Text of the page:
It doesn’t necessarily mean that the sinner will never sin again, but it does signify that he is determined to do everything possible to avoid sinning. It’s not a matter of certainty but of determination not to fall again, with God’s grace. It’s about being sure of not wanting to sin from that moment on. This is similar to what happens when leaving the house: you don’t know if you’re going to trip over something, but you’re certain you don’t want to.

This purpose must not be only negative: not to do this, not to say that… We should also make positive purposes: pray more attentively, be nicer to everybody, to speak well of others, not to speak when angry, to be thankful, to watch only good TV shows, to speak to the person I don’t like, etc.

4) Confession (to list all committed sins to a priest)

Confession compels us to tell to the priest ALL mortal sins committed since our last good confession. Additionally, one must say the number of times a specific kind of mortal sin was committed and any aggravating factors (i.e. the circumstances that increase the gravity of a mortal sin); for example, stealing from a poor man is worse than stealing from a rich one. It is convenient to say venial sins, too, though the latter is not compulsory.

5) Satisfaction (To do penance)

The satisfaction is the penance imposed by the priest to the penitent in order to redress, make amends and give satisfaction for the debt contracted by offending God. There must be willingness to accept and fulfill the penance (however, if it can’t be done due to forgetfulness without fault of negligence, etc., the sacrament is still valid).

There are some sins where restitution is required, too. Thus, we must restore stolen money. Or if we have libeled someone, we need to tell the truth about that person in order to restore their honor. Restitution obliges as far as it’s really possible, so if someone has stolen but does not have the means to return what was stolen, this obligation remains in abeyance until he has the means, since nobody is expected to do the impossible. It is licit to make restitution without exposing ourselves as thieves or slanderers, provided we don’t lie or let someone else (an innocent person) take the blame for our sin. In many cases, it is a matter of exercising discretion and intelligence. If there is not a real intention of restoring what was stolen (to the extent of our ability), confession will be futile, due to it being an essential requirement for it to be valid.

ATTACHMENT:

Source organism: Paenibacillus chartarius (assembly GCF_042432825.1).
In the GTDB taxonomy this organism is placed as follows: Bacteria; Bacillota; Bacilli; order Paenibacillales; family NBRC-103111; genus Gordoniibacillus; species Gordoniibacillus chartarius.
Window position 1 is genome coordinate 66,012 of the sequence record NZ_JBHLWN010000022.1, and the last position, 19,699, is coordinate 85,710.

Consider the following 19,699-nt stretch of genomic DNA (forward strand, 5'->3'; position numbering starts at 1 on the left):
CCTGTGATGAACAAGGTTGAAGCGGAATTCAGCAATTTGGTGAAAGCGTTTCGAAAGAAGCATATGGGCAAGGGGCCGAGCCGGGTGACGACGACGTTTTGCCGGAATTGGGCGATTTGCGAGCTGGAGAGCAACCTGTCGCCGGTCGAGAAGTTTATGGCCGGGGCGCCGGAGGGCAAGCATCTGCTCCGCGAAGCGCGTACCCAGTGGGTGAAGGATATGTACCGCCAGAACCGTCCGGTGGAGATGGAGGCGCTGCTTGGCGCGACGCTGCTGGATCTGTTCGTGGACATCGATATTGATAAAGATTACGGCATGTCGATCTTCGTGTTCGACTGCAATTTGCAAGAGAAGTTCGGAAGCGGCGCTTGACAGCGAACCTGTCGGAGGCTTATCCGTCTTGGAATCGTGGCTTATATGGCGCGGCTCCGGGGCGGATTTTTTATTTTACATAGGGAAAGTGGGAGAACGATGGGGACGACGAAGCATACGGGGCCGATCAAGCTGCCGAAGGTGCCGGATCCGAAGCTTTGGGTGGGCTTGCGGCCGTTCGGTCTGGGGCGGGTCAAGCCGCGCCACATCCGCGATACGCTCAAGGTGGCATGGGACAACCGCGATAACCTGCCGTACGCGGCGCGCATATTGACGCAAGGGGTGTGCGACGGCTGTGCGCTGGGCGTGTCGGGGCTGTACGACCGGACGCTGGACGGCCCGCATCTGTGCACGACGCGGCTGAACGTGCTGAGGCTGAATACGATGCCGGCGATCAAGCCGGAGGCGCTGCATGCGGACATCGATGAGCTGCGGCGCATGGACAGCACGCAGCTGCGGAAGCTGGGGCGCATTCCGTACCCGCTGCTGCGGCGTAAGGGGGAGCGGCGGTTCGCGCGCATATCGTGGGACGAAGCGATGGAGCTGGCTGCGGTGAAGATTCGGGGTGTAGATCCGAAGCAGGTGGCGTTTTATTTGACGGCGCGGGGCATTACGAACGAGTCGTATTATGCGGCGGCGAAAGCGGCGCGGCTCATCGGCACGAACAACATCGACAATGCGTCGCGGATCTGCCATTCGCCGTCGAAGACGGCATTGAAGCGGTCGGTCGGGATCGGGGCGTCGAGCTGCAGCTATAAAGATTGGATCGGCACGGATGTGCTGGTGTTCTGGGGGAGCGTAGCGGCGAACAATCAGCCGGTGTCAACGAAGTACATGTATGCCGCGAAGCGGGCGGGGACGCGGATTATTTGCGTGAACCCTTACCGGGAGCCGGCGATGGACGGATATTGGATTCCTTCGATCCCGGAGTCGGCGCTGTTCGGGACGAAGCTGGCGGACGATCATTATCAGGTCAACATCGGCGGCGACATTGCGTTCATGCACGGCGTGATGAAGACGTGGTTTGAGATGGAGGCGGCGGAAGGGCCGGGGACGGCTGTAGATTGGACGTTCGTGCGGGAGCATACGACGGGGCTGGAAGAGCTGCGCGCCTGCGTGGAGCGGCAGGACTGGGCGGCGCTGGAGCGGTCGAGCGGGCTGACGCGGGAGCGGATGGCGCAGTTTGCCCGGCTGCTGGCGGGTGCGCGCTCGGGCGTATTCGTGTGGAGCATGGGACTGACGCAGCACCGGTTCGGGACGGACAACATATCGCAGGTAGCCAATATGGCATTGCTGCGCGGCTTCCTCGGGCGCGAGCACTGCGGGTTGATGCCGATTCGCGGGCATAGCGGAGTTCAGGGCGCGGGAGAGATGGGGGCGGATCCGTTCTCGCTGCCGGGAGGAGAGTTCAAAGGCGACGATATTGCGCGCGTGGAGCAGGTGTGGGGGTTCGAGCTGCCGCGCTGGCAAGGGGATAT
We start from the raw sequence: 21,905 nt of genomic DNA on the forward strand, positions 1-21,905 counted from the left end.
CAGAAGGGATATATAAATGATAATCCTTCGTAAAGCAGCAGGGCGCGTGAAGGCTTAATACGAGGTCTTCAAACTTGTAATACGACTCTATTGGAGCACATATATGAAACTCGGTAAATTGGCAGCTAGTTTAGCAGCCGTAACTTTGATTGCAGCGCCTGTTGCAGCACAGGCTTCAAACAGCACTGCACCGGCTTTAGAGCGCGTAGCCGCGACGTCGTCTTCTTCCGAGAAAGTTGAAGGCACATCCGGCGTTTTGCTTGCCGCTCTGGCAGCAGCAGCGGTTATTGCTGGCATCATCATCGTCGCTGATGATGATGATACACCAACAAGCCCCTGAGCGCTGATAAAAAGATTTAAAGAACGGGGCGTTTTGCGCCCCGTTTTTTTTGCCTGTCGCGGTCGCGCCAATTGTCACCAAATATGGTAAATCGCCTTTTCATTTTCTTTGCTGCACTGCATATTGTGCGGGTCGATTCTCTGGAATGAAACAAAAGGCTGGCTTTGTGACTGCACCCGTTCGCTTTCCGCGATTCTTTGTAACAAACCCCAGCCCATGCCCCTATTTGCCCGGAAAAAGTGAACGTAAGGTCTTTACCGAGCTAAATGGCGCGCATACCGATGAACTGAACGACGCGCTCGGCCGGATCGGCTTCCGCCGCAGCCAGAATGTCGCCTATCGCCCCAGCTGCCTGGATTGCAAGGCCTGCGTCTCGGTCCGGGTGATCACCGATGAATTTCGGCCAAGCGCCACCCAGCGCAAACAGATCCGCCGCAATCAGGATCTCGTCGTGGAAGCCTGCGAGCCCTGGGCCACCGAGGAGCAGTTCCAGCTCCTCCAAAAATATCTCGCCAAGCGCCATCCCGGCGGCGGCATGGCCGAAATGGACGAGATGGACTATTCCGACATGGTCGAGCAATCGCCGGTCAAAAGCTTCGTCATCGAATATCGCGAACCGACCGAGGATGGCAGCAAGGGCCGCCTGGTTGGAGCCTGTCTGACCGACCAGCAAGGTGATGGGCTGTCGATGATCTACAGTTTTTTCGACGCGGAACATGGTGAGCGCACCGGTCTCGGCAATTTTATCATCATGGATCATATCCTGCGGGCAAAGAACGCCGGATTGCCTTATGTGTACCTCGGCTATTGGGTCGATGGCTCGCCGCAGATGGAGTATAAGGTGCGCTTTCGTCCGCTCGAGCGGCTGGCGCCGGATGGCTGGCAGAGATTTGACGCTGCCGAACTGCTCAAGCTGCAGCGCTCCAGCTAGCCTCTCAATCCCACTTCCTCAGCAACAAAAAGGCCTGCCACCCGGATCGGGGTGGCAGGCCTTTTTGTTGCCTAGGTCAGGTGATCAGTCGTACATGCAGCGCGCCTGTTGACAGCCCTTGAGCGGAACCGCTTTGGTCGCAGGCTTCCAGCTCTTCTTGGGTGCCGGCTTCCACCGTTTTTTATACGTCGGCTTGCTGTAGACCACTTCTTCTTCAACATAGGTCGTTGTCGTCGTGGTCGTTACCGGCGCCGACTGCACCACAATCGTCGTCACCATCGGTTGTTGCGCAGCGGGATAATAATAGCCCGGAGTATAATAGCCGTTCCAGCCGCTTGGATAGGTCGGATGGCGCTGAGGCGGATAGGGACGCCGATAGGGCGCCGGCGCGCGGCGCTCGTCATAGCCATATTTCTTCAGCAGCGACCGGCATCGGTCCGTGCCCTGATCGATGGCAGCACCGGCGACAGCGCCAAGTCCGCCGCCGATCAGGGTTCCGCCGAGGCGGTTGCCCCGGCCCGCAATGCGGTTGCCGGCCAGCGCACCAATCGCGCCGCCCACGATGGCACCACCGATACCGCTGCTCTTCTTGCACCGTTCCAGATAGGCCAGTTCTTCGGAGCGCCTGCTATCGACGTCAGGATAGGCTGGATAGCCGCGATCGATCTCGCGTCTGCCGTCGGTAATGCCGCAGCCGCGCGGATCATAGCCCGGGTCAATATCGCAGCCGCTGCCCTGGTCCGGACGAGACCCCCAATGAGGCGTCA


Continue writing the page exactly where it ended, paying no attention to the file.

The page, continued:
Lastly, it is important to bear in mind that it is God Himself who forgives our sins when we make a good confession. Christ left us this sacrament, which is a tangible sign of a real judgment. The priest, by the power received from Christ, becomes a judge. In that judgment, sins are withheld or forgiven. As an instrument of God, this judge is obliged (under pain of mortal sin and excommunication), to maintain an absolute silence about everything related to the confession. “Again Jesus said, ‘Peace be with you! As the Father has sent me, I am sending you.’ And with that he breathed on them and said, ‘Receive the Holy Spirit. If you forgive anyone’s sins, their sins are forgiven; if you do not forgive them, they are not forgiven.’” (John 20:21-23). Only heretical arrogance tries to bypass the tribunal established by God Himself for the forgiveness of sins, with those declaring the absurd and worthless claim of “confessing directly and only to God”. Unfortunately, many have been victims of this deceit. Let us pray much for those souls of good faith who have been drawn into such error so they can realize the deception.

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Source of information: Blog CATOLICIDAD Translated from Spanish by: Fabiola Lozano.

Click here: Examination of Conscience